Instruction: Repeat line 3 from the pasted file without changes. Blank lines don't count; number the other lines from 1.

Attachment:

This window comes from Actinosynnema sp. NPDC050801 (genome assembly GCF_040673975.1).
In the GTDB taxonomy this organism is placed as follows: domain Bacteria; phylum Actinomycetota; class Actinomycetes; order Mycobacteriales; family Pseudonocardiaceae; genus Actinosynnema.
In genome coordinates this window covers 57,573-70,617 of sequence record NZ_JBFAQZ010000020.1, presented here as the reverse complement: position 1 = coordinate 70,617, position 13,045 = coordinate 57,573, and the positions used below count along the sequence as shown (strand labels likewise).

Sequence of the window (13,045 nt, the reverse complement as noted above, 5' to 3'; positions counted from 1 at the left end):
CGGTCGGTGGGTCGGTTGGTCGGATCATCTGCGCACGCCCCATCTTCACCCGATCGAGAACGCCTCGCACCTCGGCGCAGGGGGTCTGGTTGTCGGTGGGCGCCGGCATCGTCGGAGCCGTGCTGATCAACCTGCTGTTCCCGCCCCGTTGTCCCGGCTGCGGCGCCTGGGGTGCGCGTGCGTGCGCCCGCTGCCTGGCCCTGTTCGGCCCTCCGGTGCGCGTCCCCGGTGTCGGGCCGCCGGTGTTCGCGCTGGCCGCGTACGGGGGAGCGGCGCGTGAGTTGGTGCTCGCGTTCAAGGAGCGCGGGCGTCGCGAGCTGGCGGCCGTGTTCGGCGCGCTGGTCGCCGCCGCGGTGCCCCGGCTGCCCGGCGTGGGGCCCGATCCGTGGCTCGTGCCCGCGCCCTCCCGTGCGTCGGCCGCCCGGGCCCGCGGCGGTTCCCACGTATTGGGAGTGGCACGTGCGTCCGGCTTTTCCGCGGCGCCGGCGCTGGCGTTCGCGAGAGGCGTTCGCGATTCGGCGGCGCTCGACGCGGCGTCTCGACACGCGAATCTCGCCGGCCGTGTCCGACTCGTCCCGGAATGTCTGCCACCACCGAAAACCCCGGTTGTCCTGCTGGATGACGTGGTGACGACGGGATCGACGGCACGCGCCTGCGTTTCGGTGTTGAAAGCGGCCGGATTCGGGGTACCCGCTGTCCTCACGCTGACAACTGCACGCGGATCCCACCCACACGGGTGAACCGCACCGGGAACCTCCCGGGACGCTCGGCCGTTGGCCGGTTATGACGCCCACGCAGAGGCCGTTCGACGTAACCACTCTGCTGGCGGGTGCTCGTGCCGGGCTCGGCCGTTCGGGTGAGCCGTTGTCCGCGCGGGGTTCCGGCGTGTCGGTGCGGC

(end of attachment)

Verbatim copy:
In genome coordinates this window covers 57,573-70,617 of sequence record NZ_JBFAQZ010000020.1, presented here as the reverse complement: position 1 = coordinate 70,617, position 13,045 = coordinate 57,573, and the positions used below count along the sequence as shown (strand labels likewise).